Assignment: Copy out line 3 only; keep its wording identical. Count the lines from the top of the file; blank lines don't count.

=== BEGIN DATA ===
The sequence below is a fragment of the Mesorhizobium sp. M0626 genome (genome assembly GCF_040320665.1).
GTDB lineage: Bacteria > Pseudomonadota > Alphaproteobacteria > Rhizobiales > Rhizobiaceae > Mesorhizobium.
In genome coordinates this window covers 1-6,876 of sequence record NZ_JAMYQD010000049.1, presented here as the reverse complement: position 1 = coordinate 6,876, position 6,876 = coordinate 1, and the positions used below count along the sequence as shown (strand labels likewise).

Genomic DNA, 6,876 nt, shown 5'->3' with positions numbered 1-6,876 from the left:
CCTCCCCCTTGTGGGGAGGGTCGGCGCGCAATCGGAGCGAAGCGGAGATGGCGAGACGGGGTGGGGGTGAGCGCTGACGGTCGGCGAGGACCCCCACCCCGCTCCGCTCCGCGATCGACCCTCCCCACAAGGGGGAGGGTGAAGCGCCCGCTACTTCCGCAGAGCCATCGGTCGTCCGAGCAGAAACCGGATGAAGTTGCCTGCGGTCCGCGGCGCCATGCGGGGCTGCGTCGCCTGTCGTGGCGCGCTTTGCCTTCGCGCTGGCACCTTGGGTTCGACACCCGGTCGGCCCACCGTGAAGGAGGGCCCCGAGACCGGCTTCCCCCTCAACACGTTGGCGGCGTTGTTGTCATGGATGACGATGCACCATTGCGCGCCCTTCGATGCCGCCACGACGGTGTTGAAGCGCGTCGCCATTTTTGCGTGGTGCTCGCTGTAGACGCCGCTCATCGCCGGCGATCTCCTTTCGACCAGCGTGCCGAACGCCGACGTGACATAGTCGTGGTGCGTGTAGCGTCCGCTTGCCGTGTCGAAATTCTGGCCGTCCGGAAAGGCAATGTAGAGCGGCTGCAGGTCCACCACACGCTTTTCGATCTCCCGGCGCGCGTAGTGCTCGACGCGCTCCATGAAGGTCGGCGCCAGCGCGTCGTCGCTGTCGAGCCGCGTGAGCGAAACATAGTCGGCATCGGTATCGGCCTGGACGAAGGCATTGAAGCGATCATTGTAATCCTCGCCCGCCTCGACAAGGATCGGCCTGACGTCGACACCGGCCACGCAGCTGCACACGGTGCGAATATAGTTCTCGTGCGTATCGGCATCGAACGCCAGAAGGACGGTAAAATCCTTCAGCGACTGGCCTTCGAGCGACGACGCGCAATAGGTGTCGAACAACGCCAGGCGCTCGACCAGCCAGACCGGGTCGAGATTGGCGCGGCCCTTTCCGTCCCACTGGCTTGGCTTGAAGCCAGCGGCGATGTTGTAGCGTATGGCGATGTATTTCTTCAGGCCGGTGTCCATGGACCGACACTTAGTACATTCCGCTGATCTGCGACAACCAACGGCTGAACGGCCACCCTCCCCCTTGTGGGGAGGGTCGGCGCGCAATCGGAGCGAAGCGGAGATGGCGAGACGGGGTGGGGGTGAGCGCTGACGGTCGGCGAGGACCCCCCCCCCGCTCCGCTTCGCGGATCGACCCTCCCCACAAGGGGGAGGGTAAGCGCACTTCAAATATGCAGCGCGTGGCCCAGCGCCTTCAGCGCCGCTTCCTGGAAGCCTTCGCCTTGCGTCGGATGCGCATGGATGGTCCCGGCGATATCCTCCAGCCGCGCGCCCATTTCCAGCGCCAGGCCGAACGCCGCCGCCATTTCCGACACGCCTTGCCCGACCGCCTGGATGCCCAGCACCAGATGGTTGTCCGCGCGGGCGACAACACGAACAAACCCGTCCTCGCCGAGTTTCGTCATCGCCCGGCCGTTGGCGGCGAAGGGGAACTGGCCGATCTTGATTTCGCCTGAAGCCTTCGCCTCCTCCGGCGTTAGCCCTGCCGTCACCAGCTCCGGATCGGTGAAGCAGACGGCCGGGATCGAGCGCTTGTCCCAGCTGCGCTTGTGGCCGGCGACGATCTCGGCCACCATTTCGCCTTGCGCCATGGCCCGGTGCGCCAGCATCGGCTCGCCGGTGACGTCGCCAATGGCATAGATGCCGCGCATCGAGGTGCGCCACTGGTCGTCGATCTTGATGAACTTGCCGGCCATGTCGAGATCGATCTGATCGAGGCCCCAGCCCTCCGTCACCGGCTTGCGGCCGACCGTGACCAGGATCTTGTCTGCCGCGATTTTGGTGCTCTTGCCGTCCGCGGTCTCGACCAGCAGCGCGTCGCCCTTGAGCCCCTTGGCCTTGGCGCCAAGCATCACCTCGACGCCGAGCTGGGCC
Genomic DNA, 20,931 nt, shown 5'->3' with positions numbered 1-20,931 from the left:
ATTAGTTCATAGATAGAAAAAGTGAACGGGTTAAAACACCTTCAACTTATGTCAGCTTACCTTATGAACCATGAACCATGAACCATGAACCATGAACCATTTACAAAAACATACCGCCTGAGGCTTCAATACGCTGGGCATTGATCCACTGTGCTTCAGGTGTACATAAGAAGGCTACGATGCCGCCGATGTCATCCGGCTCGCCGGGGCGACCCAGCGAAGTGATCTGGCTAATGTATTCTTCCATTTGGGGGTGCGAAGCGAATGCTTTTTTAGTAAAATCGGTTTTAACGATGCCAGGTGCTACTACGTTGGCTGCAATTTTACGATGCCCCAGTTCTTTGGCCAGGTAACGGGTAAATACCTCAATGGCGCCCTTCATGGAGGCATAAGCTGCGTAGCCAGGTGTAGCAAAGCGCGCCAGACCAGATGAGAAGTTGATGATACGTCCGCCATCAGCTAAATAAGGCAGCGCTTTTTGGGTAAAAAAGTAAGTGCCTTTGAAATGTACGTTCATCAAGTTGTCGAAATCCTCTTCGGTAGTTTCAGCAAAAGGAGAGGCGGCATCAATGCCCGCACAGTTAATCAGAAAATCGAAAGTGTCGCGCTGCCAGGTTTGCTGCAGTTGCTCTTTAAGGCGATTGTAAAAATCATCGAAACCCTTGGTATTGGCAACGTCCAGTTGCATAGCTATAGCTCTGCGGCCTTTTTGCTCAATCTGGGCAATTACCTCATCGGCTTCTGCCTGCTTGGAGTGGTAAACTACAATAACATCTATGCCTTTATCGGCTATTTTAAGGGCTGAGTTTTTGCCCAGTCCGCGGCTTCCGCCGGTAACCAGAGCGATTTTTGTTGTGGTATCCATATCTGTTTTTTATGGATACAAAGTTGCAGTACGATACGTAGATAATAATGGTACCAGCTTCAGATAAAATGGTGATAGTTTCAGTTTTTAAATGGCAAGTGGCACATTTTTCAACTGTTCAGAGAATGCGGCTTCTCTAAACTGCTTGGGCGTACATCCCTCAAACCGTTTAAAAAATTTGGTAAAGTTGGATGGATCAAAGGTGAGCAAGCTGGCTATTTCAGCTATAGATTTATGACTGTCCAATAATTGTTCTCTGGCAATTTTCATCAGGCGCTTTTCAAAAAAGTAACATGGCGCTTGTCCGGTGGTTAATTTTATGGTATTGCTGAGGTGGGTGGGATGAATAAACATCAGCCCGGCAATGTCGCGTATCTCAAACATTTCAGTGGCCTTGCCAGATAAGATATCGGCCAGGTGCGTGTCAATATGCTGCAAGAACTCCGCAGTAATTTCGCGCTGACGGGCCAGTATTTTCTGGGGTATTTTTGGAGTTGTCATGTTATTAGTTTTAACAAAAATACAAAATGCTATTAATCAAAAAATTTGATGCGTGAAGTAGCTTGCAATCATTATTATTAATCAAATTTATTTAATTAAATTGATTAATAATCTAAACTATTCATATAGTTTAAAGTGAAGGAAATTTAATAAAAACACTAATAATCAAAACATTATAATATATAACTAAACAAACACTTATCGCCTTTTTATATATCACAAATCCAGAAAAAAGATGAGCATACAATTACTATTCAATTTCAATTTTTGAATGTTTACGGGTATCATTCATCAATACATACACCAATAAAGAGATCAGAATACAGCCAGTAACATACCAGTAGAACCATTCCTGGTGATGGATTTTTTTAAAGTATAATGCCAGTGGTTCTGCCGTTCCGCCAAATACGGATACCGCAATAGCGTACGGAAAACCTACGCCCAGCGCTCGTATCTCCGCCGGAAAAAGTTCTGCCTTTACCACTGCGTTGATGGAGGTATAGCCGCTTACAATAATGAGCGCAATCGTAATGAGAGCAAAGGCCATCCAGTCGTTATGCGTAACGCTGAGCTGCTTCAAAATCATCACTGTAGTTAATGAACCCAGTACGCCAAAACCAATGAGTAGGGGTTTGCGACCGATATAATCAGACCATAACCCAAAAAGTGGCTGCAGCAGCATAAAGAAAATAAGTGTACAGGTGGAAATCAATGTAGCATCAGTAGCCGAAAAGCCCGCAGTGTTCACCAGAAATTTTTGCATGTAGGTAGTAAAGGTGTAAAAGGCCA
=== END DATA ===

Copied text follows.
In genome coordinates this window covers 1-6,876 of sequence record NZ_JAMYQD010000049.1, presented here as the reverse complement: position 1 = coordinate 6,876, position 6,876 = coordinate 1, and the positions used below count along the sequence as shown (strand labels likewise).